This post was inspired by our stay at the Four Seasons Kuda Huraa where we took one wrong turn and were on the opposite side of the island in seconds. But checking out Maldives Complete’s exhaustive list of lengths and widths, Vittaveli came up with the literally narrow victory at 70 metres across at its shortest point.

[image credit: Jumeirah Vittaveli] 

Best of the Maldives: Family Spa – Jumeirah Vittaveli

Jumeirah Vittaveli spa

Congratulations to Jumeirah Vittaveli who officially opens today with a gala ceremony. Their announcement described…

“Receiving its first guests on the 10th December, the ultra luxury resort catering for couples, families and small groups is the second Jumeirah property to open in the Maldives this year.”

Pleased to hear about their Michelin-starred Executive Chef Kai Boeddinghaus. I think for any resort aspiring to ‘ultra luxury’ status, Michelin distinction is a pre-requisite. But what stood out for me as I explored their revamp of the place was their embrace of families. This emphasis warmed my nostalgia recollection of the island which I visited over a decade ago on my first trip to the Maldives and my family discovered ‘house reefs’ there (where we were staying at Laguna Beach now Velassaru didn’t have much of one)

Half of the text in the Vittaveli opening announcement talked about special offerings and features designed for children of all ages and families holidaying together. And my favourite was their ‘Aila Time’ concept at their Talise Spa

“Even Talise spa has introduced special treatment programmes for families. ‘Aaila’ is the Maldivian word for family, ‘Aila Time’ invites families to enjoy an awakening of a personal reconnection, whilst the ila ‘beyond’ journey educates young adults aged between 12 and 16 about the joy of spa, preparing them for a lifetime of wellbeing.”

A few other resorts, like Conrad Rangali’s ‘Ice Cream Spa’, have special kids offerings at their spas, but this is the first ‘family’ treatment concept I have come across. There have certainly been plenty of times in our family’s history when we could use some family therapy. And our periodic adventures at the Maldives definitely go down in our collective memories as one of our times for ‘reconnection’ walking, snorkelling, discovering, star-gazing, and game-playing together.

Though it does bug me that Jumeirah has no proper pictures of the spa on their web site. Big pet peeve of mine when resorts use useless generic, close-up, still-life, arty-farty photos on their website instead of showing us the product.

Welcome to the neighbourhood Jumeirah family!

Best of the Maldives: Densest Population – Jumeirah Vittaveli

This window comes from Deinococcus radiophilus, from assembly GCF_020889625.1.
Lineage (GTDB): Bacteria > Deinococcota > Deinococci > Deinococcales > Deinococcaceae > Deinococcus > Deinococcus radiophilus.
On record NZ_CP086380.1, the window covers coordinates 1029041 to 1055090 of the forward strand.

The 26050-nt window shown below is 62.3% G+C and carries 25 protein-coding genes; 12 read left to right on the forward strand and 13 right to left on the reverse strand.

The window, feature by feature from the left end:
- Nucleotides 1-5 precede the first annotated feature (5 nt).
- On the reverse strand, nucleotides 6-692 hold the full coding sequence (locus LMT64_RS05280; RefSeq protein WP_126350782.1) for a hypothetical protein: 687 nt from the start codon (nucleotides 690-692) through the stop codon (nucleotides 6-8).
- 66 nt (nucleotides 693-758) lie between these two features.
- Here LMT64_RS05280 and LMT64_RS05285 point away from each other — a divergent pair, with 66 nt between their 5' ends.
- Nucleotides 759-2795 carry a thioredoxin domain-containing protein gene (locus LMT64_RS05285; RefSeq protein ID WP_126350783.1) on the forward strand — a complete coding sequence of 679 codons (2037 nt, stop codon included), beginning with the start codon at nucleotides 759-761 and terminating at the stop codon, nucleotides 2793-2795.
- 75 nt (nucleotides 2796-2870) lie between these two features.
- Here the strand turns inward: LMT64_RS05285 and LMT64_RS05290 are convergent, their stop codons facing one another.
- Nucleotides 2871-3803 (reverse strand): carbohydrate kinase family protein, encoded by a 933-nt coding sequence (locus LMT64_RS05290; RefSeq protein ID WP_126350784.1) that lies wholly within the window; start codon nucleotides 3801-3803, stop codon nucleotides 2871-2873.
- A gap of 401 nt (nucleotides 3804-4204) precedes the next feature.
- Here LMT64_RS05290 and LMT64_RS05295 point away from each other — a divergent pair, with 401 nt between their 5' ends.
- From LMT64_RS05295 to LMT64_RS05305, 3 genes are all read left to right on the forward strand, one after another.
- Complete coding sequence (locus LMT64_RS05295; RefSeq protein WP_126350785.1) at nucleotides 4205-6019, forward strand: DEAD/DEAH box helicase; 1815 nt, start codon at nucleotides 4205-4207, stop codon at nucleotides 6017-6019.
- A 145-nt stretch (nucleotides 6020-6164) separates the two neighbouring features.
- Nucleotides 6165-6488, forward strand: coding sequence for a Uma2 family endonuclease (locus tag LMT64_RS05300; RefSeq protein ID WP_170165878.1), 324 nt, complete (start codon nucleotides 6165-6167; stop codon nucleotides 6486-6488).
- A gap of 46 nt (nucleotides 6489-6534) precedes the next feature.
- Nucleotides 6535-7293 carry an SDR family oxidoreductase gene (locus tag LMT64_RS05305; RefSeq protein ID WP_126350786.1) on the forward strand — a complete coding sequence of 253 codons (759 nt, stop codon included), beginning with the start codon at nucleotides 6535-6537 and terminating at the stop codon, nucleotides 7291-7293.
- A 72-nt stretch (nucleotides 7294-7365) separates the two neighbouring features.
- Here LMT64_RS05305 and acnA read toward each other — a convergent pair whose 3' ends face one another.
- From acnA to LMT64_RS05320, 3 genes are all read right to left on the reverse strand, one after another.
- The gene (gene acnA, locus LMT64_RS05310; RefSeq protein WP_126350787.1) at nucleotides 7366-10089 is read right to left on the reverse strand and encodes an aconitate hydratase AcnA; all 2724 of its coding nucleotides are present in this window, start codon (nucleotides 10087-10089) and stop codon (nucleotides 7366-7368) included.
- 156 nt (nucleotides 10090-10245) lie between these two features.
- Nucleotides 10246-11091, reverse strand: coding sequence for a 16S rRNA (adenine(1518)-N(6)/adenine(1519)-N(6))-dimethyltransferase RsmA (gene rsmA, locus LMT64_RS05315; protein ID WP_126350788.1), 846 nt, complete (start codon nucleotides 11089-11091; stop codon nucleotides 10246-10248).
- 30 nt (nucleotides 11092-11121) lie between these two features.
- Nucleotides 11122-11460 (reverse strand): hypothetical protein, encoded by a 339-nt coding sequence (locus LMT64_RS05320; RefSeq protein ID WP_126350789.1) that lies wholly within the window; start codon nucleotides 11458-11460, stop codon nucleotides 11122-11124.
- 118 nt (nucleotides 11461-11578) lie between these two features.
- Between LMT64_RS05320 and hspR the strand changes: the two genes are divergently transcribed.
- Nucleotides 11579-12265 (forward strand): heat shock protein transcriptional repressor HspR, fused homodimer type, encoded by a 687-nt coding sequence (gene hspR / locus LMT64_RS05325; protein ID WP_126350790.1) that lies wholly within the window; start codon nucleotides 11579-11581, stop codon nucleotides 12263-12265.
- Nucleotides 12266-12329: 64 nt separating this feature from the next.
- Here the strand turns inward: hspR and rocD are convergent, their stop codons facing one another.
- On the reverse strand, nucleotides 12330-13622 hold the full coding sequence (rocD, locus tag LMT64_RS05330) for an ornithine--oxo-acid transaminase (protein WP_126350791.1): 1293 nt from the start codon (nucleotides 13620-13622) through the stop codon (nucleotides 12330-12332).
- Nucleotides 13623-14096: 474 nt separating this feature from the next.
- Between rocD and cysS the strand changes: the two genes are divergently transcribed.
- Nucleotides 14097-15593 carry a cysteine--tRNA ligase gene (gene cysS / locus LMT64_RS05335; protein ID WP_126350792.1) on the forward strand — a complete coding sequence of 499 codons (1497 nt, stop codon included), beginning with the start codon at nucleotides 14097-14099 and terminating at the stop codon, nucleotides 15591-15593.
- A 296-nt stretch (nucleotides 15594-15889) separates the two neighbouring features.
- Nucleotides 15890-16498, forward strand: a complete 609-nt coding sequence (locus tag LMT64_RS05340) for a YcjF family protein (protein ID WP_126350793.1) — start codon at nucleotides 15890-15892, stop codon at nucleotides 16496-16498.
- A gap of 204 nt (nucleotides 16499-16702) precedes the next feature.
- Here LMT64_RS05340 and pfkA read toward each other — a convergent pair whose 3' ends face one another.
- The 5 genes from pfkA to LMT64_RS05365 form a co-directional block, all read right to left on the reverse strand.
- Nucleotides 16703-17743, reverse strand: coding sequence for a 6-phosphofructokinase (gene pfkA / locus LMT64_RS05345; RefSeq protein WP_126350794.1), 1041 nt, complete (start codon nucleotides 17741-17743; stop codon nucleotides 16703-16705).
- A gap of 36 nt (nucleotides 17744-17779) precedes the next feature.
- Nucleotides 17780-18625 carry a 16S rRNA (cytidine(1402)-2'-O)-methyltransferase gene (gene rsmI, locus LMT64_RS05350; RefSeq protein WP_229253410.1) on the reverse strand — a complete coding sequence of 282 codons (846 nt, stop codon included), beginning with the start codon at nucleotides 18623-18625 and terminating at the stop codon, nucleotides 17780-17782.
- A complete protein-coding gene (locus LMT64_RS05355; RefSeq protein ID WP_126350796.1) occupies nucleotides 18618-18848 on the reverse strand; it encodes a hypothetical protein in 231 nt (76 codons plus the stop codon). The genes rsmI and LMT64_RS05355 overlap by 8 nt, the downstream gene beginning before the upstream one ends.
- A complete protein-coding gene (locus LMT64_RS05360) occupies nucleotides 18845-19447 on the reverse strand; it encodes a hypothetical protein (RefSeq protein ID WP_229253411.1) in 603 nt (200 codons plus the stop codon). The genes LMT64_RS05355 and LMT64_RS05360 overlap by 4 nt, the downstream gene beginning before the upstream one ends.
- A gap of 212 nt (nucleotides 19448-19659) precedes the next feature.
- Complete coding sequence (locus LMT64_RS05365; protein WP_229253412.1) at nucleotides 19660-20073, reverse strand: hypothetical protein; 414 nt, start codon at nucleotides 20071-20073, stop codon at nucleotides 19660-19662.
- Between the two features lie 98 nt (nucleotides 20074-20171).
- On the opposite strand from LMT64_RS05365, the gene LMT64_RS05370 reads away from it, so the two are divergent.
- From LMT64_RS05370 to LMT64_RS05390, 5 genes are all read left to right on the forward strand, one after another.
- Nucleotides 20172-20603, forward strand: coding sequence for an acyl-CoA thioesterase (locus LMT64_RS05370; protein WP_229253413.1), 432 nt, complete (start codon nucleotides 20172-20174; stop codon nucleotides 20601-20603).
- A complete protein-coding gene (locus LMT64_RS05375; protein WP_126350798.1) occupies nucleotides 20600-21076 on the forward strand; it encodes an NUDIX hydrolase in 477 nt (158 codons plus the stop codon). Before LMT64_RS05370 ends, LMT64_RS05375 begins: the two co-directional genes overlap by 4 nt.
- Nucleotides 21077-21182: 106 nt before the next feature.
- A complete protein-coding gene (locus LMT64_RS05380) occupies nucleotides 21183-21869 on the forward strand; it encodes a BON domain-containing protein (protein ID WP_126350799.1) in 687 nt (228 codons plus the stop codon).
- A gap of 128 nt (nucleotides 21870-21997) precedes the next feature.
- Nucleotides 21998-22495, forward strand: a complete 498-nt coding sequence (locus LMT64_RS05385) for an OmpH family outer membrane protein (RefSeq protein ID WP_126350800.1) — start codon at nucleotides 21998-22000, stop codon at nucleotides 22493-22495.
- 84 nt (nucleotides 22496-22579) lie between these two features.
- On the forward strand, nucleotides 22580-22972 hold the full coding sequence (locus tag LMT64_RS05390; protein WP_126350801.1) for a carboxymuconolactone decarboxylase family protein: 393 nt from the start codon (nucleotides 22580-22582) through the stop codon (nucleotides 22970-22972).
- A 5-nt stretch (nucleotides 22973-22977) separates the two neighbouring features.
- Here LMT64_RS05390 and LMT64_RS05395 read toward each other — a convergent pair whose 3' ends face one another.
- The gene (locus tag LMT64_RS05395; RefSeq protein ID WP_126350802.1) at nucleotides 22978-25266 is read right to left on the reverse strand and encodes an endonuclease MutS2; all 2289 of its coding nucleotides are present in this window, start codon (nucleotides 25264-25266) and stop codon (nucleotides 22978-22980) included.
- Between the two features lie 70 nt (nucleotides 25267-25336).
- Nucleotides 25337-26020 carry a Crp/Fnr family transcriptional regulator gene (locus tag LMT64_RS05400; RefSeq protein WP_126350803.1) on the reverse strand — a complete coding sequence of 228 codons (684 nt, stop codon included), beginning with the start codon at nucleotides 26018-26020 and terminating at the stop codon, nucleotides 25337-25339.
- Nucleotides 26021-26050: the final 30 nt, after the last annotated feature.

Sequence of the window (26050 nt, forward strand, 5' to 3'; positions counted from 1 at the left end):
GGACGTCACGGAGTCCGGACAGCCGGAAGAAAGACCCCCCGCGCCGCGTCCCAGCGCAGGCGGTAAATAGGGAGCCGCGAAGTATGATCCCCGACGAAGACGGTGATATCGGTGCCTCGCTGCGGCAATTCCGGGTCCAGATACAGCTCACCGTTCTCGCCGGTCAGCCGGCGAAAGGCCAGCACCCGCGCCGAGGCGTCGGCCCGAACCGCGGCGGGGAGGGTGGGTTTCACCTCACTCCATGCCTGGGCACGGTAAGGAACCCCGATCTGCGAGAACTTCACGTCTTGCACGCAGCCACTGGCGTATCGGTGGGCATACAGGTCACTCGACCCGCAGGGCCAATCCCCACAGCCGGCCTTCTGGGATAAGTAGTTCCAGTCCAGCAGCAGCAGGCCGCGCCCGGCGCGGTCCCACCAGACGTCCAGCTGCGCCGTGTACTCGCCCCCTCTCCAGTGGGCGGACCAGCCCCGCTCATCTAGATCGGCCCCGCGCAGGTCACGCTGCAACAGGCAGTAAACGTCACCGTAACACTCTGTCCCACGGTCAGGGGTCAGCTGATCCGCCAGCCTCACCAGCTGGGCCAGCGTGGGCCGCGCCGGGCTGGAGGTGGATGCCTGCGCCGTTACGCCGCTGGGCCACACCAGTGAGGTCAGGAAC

Current World Population

 

Yesterday the world surpassed 7 billion people. That is according to the U.N.'s Population Division’s country-by-country projections of demographic trends. An awe inspiring number with equally stirring implications for the planet as MSNBC’s piece ‘7 Big Problems for 7 Billion People’ highlights. Sort the ‘Seven I-Wonders of the World’.

The Maldives has long been on the forefront of global ecological awareness and activism. And it re-inforces this focus with its recently launched ‘Always Natural’ campaign.

Maldives Complete has also, in its own trivial way, paid heed to visitors’ concerns about ‘population’. With both room count and island size in its database, it was pretty simply to add its ‘Population Density’ field as well (thanks Mark). In fact, the Room Density is something you can select for in the ‘Resort Finder’.

The most densely packed resort comes in as the freshly minted Jumeirah Vittaveli (opening 15 December). Its 91 rooms on 14,000 square metres is a mere 154 square metres per room. The result is skewed heavily by the resort having a large number of water villas (which don’t occupy any land) and being a skinny island (more circular islands occupy more acreage with space in the interior where the resorts tend not to put villas).

If you want to find out your place in the throng of billions, check out BBC’s ‘What’s Your Number’ calculator.

Great House Reefs

Maldives House Reefs

One of the first questions a true Maldives aficionado asks of a resort is ‘How good is the House Reef?’

When I first heard the advice to seek out the best house reef, I didn’t even know what a house reef was. We arrived at Laguna Beach (the resort that preceded Velassaru) and spent our days snorkelling around the coral croppings in the sandy lagoon. Then on an excursion to Bolifushi (soon to be Jumeirah Vittaveli), we went ‘over the edge’ and our hearts nearly leapt out of our snorkels. It is a truly dramatic experience to go from a few feet of water to a vast open expanse with a wall peppered with colourful coral and schools of tropical fish.

When I visited Vadoo, I got into a discussion with Assistant GM Alex Kovacs about great house reefs. Alex was proudly and valiantly making the case that Vadoo’s was one of if not ‘the’ best house reef in the Maldives’. My wife and I had to have a go with that kind of endorsement and can attest that it is a thoroughly fine experience. I would call it a first class house reef, but I balked at his claim that it was ‘the best’. I’ve covered ‘house reefs’ before including ‘Best House Reef’ (based on TA research), ‘Best House Reef Drop-Off’, and ‘Closest House Reef’.

He then challenged me, what makes a ‘great house reef’? I had some immediate responses, but it subsequently made me reflect on what it the characteristics really were. I came up with the following proposed list of criteria…

  • Drop-off (minimum 20 metre drop off)
  • Access (maximum 30 metres from shore to drop off)
  • Quantity and diversity of fish (especially ‘Little Five’)
  • Quantity and diversity of coral
  • Length
  • Low current (typically on the ‘inner atoll’ side of the island)
  • Warm water (this is a given in the Maldives and many tropical destinations, but not a guarantee at other snorkel spots around the world)